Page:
With respect to the private interests of the litigants, the Third Circuit has specifically enumerated the following factors: (1) the plaintiff's preferred forum; (2) the defendant's preferred forum; (3) where the claim or claims arose; (4) the convenience of the parties, with special emphasis on their respective physical and financial conditions; (5) the convenience of the witnesses with respect to their availability for trial; and (6) the location of books and records to the extent that their location would hinder their ability to be produced in discovery. Id. at 879. As for the public interest factors, the Third Circuit identified those as follows: (1) enforceability of a potential judgment; (2) practical considerations with respect to efficiency and cost savings; (3) the comparative administrative difficulty between the forums, with specific focus on court congestion; (4) "the local interest in deciding local controversies at home;" (5) public policy considerations; and (6) "the familiarity of the trial judge with the applicable state law in diversity cases." Id.

B. Analysis

As noted, the analysis begins with an inquiry into whether this action could have been brought in the transferee district—here, the Northern District of Illinois. Here, there is no question that jurisdiction and venue would be appropriate in the Northern District of Illinois. Respondent resides in Illinois and is therefore subject to general jurisdiction in the state. See Dkt. No. 2, Pet. to Vacate at 5. Venue would be properly laid in the Northern District Illinois because the underlying class action and the ensuing arbitrations both occurred within that district; thus, "a substantial part of the events or omissions giving rise to the claim occurred" in that District. 28 U.S.C. § 1391(b)(2). The Court is therefore satisfied that this action could have been brought in the Northern District of Illinois.

The Court now considers the private and public interest factors outlined in Jumara. As to the private interest factors, the Court begins with Petitioner's choice of forum, since that choice "is a paramount consideration in any determination of a transfer request." Shutte, 431 F.2d Moreover, when the plaintiff chooses a home forum, that choice is "entitled to greater deference." Tischio v. Bontex, Inc., 16 F.Supp.2d 511, 521 (D.N.J. 1998) (quotation omitted). It must be noted, however, that the plaintiff's choice is not conclusive; if it were, then the courts would have no need to perform a multi-factor analysis. See Jumara, 55 F.3d at 879; Tischio, 16 F. Supp. 2d at 521 (A plaintiff's choice of forum "is simply a preference; it is not a right."). Here, Petitioner claims New Jersey as a home forum, and the Court accords deference to Petitioner's choice. This factor therefore weighs against transfer. As noted above, however, the plaintiff's choice of forum does not end the inquiry.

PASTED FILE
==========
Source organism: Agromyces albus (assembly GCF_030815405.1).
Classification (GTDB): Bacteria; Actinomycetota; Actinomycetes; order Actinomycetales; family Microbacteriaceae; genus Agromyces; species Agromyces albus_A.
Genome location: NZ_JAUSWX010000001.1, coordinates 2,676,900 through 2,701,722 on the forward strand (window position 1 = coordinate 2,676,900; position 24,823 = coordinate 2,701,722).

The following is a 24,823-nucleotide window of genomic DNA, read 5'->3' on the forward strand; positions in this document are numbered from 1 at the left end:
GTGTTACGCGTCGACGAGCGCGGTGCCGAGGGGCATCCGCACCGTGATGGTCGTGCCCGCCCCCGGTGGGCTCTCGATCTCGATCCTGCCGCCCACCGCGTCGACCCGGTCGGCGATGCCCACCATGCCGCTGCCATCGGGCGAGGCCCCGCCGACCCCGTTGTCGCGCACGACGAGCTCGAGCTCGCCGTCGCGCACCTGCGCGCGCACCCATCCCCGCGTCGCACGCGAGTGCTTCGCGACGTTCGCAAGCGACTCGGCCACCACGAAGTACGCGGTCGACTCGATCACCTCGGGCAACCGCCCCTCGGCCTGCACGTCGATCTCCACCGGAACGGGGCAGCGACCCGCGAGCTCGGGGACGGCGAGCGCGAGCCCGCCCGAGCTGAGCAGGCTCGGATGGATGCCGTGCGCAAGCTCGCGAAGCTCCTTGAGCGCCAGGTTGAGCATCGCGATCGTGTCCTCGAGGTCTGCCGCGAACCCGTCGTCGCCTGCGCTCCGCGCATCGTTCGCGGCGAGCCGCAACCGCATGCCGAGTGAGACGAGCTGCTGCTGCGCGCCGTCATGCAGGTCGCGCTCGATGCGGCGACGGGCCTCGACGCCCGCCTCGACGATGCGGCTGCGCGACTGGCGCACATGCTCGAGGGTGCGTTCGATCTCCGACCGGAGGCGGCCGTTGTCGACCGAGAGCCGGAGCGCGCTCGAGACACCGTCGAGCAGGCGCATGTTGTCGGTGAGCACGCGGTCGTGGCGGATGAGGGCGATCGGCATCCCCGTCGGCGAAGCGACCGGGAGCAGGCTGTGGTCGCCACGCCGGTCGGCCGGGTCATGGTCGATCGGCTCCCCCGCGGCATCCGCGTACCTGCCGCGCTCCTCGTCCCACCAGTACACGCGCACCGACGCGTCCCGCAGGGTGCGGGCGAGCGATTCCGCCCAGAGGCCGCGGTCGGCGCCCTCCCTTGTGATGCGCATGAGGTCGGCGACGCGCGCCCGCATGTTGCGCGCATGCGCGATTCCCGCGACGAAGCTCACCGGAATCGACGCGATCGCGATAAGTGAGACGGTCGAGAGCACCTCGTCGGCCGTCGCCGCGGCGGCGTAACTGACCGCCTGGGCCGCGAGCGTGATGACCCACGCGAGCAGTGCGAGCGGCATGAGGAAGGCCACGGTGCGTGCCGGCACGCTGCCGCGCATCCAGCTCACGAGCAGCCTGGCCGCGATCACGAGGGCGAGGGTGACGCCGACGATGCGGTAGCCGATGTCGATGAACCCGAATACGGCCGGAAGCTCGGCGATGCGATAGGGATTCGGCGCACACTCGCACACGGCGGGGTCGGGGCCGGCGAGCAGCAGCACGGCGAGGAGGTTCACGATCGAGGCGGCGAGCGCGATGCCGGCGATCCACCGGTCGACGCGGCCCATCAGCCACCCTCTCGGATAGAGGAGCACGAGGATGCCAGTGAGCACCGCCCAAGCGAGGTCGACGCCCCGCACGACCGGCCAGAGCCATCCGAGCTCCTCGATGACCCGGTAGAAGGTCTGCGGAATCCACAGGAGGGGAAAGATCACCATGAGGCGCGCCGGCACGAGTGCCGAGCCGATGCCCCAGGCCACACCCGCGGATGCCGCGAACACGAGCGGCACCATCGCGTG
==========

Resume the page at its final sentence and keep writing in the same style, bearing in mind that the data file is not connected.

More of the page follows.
The remaining private interest factors strongly tip in favor of transfer. Respondent prefers to litigate this matter in the Northern District of Illinois; thus, that factor weighs in favor of transfer. In addition, every relevant fact in this case is related to Illinois. The underlying class action was litigated in the Northern District of Illinois; the MOU and the Engagement Letter were executed in Illinois by Illinois lawyers about fees in a case pending in the federal courts in Illinois; when a fee dispute arose, the arbitrations took place in Illinois. The convenience of potential witnesses appears to support transfer, since the other parties to the underlying litigation and arbitrations are all located in Illinois. See Am. Pet. to Vacate at 5. Any documents, including attorney billing records, would presumably be located in the lawyers' offices in Illinois. Having weighed all of the private interest factors, the Court is satisfied that transfer is warranted. This is not a close call.

Even if the Court were to find that Petitioner's choice of forum outweighs other private considerations, the public interest factors heavily and unequivocally weigh in favor of transfer. Most importantly, both the MOU and the Engagement Letter provide for the application of Illinois law. See Dkt. No. 2-1, Ex. 1 at 27, 35. New Jersey courts generally "enforce choice-of-law provisions in contracts" absent a compelling public policy reason not to do so and so long as the contract has some connection to the chosen jurisdiction. Cohen v. Independence Blue Cross, 820 F.Supp.2d 594, 602 (D.N.J. 2011). Here, the Court can discern no public policy reason to decline to apply the choice of law provisions in the MOU and the Engagement Letter, and both contracts obviously are strongly related to Illinois. Thus, Illinois law applies to the construction and enforcement of the underlying contracts. Surely, the Northern District of Illinois is far more familiar with the application of Illinois law than is this Court. Correlatively, the Court finds that Illinois has a stronger local interest in deciding the instant case. This case involves a fee dispute between lawyers licensed to practice law in Illinois arising out of a class action that was litigated in Illinois. All of the proceedings that led to the filing of this case occurred in Illinois. Illinois has a stronger interest in resolving this case than does New Jersey.

As to the remaining four public interest factors—enforceability of a potential judgment, practical considerations with respect to efficiency and cost saving, court congestion, and other public policy interests—none weighs against transfer. As a result, the Court is satisfied that the public interest factors also support transfer.

Because Petitioner's choice of forum is strongly outweighed by both the private and public interest factors, the Court finds that transfer to the Northern District of Illinois is appropriate.


In light of the foregoing, the Court finds that this case must be TRANSFERRED to the Northern District of Illinois pursuant to 28 U.S.C. § 1404(a). An appropriate order will follow.


1. Because some of the exhibits in Docket Entry No. 2-1 are comprised of multiple documents, the page numbers cited here are the ECF page numbers located at the top of each page.
2. As noted above, Respondent argues in opposition that this Court lacks personal jurisdiction over her. Although it appears that the Court may lack personal jurisdiction over Respondent, the Court need not reach the issue because it is transferring the case. See United States v. Berkowitz, 328 F.2d 358, 361 (3d Cir. 1964).